Let’s up the ante. Let us say that a modern classic is one that has been read for two generations. Now, what if we try to anticipate those books, while only a generation (or less) old, that will be read twenty years hence?
- A classic expresses artistic quality
- A classic has a universalappeal.
- A classic may influence the reader’s understanding of life, or shift their views.
- Finally, a classic must possess lasting value.
It will only be #4 that we will disregard in our quest. A personal test for the newer “classic” might be would you reread it? Forth- with, my selections, from many that we may consider:
POSSESSION, A.S.Byatt, 1990; If imitation is an indication of merit, then Possession is very influential. The first in what has come to be a long line of literary quests, two young scholars, (intelligent, witty, good-looking-one senses a sub-plot) independently research a pair of Victorian poets, and discover new and startling facts, about them and themselves.
THE THINGS THEY CARRIED, Tim O’Brien, 1990; This novel has already stood the test of time, as it is generally regarded as the fin- est testament to the Vietnam experience. This is a series of stories, which may be read independently, but have recurring charac- ters throughout, that link it together. This classic is much more than a war story, in that O’Brien guides us into the souls of the sol- diers, weighed down from carrying loss, grief, and guilt.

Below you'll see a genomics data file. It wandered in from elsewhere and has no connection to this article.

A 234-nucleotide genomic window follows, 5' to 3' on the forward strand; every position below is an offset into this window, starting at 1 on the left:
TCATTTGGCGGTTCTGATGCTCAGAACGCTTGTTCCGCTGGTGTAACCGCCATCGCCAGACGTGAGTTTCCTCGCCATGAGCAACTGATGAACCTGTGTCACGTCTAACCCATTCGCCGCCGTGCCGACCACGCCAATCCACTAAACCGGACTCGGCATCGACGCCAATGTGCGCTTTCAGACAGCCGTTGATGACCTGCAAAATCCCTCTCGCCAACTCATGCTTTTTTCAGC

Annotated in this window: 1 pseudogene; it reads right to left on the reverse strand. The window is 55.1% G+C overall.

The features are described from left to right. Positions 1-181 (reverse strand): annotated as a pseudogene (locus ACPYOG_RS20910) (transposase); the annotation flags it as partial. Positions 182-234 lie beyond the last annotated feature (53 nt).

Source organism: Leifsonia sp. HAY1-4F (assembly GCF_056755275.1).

PLAINSONG, Kent Haruf, 1999; Summarizing this simple masterpiece does not do it justice: two elderly brothers, both bachelors, work their farm, reliant on only each other, and take in a pregnant teenager. What ensues is the essence of literature; dependen- cy, the stirrings of love, and lives changed forever. Not to mention beautiful, clean writing.
ATONEMENT, Ian McEwan, 2001, This, chosen from many in this English artist’s oeuvres of lasting value, including the Booker-Prize winning AMSTERDAM, This classic may be, next to
THE COUNT OF MONTE CRISTO, the ultimate revenge novel. The payback, in this case a lie, is perpetrated by a thirteen year old, and will forever change the lives of the protagonists at the center of the novel. Does atonement ensue?
Thus, my few picks. I would invite readers to choose their favorites for our future Hall of Fame.
Bear in mind the admonition of one of my favorite critics, “Popularity is as different from importance as enjoyment is from joy”. News Flash!
Our first nominations from our readership into our pantheon are from Nancy Bancroft, to wit:
A YELLOW RAFT
IN BLUE WATER, Michael Dorriss,1987;
THE RED TENT, Anita Diamant1997; THE
POISONWOOD BIBLE, Barbara Kingsolver,1998
Adult Book’s Acquired 2016-2018
BPCC Adult Book List 20180729
list updated 7/29/18
Adult Book List Printable